“As the Supreme Court gets ready possibly to expand even further the ability of businesses to use religion to discriminate, the federal RFRA law absolutely needs this fix.”
Today, U.S. Rep. Bobby Scott (D-VA) and U.S. Sen. Cory Booker (D-NJ) re-introduced the Do No Harm Act, a long-overdue correction to the federal Religious Freedom Restoration Act (RFRA), which amends the law to clarify that it does not permit the use of religion to discriminate, impose religious beliefs, deny others specified goods or services, or inflict dignitary or other harm on others. Lambda Legal Chief Legal Officer Jennifer C. Pizer issued the following statement:
“Since long before the LGBTQ+ civil rights movement even started, our communities, women, and other marginalized groups have been targeted by religion-based condemnation and restriction of equal opportunities. In recent years, too many of those who oppose the equality and inclusion of LGBTQ+ people have misused religion in their demands for exemptions from rules that should protect everyone at work, at school, in medical offices, and in social services.
“Lambda Legal has represented LGBTQ+ individuals and same-sex couples in cases involving everyday services ranging from haircuts to vacation lodging to health care, even to funeral services, in which businesses have claimed religious rights to violate state nondiscrimination laws. The broad spectrum of these religion-for-discrimination cases shows the absurd inflation and distortion of religious rights demanded by these business owners, and the breadth of potential consequences for everyone else. The cases represent an enormous overreach by those engaging in commercial enterprises – offering goods or services to the general public, but then singling out some people for discrimination.
“We today are awaiting the U.S. Supreme Court’s ruling in 303 Creative v. Elenis, where a Colorado website designer wants a free speech right to advertise her intent to discriminate and then to refuse service to same-sex couples. As the Supreme Court gets ready possibly to expand even further the ability of businesses to shun LGBTQ+ people in the commercial marketplace, it spotlights the ongoing problem of religious divisions in public life. Misinterpretation of the federal RFRA law is a big part of that problem and why it absolutely needs this fix. Congress never intended RFRA to become, perversely, a tool for imposing religious orthodoxy and discrimination. The Do No Harm Act is an urgently needed course correction.
“For those who hold dear the religious freedom concepts that inspired our Constitution’s framers, this bill should be a welcome reaffirmation of the do-no-harm-to-others principle that motivated passage of RFRA in the first place back in 1993. The fast-growing movement of those misusing religion for discrimination shows the urgent need for Congress to reaffirm that principle by passing this bill.”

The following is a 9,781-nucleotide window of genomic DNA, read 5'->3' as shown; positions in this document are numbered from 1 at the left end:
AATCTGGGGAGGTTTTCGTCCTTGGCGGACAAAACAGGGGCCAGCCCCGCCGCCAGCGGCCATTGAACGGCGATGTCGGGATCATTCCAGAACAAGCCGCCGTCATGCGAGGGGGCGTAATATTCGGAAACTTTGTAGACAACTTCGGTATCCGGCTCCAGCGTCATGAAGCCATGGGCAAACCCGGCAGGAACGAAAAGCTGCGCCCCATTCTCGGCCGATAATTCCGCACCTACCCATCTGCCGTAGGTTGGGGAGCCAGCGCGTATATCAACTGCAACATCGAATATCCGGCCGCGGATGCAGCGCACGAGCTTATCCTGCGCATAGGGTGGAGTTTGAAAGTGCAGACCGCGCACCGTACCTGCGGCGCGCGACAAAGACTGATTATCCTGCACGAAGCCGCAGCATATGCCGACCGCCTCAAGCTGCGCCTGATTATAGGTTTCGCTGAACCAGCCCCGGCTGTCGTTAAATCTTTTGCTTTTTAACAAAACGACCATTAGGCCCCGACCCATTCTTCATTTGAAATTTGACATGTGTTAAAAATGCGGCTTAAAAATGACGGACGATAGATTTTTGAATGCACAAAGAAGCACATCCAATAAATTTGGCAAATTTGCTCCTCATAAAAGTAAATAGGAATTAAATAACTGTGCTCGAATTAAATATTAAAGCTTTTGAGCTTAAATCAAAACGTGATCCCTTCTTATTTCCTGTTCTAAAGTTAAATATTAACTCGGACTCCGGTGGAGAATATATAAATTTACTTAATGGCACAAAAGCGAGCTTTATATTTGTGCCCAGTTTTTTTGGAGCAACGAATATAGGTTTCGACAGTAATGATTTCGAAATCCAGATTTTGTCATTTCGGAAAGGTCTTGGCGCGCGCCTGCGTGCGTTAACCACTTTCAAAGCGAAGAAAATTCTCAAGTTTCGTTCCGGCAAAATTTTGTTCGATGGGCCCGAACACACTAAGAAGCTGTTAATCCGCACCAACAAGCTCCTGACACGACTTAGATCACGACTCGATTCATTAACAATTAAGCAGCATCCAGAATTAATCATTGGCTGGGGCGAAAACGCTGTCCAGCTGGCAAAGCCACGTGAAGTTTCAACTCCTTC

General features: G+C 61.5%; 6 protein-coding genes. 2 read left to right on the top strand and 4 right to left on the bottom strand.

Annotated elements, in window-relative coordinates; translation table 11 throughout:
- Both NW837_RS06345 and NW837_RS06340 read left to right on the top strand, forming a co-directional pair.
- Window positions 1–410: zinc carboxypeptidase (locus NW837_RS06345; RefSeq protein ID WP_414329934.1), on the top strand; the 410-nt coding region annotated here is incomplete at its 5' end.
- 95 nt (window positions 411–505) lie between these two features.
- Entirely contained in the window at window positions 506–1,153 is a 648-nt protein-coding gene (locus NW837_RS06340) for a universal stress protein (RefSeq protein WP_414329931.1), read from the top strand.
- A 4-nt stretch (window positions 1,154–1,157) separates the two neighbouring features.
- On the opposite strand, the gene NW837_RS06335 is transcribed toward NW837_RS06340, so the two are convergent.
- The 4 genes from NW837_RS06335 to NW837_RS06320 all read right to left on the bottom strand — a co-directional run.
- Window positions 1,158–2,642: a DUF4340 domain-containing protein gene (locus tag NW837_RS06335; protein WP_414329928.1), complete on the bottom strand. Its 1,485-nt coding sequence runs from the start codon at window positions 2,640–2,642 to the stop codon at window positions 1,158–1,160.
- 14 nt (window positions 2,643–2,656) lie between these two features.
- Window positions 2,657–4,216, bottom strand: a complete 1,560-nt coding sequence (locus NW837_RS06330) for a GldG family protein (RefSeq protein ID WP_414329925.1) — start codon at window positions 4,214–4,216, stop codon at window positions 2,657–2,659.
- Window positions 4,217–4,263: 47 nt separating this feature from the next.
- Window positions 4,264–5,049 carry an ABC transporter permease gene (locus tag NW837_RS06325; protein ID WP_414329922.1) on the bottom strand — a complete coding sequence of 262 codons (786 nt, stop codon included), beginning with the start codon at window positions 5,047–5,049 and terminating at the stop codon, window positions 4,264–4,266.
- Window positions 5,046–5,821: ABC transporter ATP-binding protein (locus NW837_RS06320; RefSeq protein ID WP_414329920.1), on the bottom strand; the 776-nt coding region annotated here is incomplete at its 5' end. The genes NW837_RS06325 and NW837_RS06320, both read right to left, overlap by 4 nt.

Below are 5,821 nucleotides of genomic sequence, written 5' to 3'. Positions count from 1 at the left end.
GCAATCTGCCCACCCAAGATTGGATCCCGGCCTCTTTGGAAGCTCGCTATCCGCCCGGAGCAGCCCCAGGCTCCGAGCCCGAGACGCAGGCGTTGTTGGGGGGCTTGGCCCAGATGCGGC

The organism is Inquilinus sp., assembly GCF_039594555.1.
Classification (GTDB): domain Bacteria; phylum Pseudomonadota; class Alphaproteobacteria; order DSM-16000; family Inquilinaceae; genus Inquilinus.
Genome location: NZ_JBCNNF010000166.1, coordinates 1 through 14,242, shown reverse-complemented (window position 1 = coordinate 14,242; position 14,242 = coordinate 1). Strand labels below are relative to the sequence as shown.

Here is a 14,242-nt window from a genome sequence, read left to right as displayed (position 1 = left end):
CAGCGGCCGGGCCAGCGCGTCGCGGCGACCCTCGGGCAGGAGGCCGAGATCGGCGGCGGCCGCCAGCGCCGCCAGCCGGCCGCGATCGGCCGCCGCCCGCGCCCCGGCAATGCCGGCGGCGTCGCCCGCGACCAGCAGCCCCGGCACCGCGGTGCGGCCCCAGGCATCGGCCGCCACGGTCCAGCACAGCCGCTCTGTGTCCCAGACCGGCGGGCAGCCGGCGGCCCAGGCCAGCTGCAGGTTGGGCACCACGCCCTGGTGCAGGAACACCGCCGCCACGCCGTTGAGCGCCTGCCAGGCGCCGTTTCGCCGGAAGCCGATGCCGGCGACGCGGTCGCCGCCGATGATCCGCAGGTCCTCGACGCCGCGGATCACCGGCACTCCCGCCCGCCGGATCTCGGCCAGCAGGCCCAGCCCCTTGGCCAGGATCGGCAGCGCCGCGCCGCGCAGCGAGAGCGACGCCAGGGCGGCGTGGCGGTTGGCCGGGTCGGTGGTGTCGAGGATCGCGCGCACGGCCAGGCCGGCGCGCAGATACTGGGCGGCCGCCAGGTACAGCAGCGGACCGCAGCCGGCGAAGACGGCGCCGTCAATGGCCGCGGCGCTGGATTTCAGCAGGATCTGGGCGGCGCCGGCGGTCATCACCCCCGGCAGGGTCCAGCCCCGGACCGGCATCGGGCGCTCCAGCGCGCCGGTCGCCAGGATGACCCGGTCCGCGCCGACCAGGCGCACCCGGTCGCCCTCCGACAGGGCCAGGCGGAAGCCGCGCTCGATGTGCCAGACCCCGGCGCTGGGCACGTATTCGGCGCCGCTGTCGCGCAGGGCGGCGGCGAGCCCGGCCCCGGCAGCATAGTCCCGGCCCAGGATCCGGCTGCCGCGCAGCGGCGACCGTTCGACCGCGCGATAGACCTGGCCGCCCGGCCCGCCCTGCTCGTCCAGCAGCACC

The Do No Harm Act amends the 1993 RFRA law by confirming that RFRA-based rights do not justify harm to others. It identifies contexts in which the religion law cannot be used to justify violation of other federal laws that protect others. These include: federal anti-discrimination and equal opportunity laws, child labor laws, workplace compensation laws; provisions of the Affordable Care Act; and rules governing access to goods and services paid for by federal taxpayers to assist members of the general public.
Lambda Legal’s U.S. Supreme Court friend-of-the-court brief filed in Hobby Lobby and other legal briefs give examples of religious exemption claims made in various contexts to justify discrimination against LGBTQ+ people and people living with HIV. The briefs and other case information document the health impacts and other harms caused by such discrimination.
Lambda Legal’s 303 Creative can be found here.
Lambda Legal’s Hobby Lobby brief can be found here.
Information about Lambda Legal’s County of Santa Clara v. HHS can be found here.
Information about Lambda Legal’s Zawadski v. Brewer Funeral Services can be found here.
Information about Lambda Legal’s Oliver v. The Barbershop case can be found here.
Information about Lambda Legal’s Cervelli v. Aloha B&B case can be found here.
Information about Lambda Legal’s Benitez v. North Coast Women’s Medical Care Group case can be found here.
Lambda Legal’s Masterpiece Cakeshop v. Colorado Civil Rights Commission brief can be found here.
Information about Lambda Legal’s Barber v. Bryant case against Mississippi’s discriminatory HB 1523 can be found here.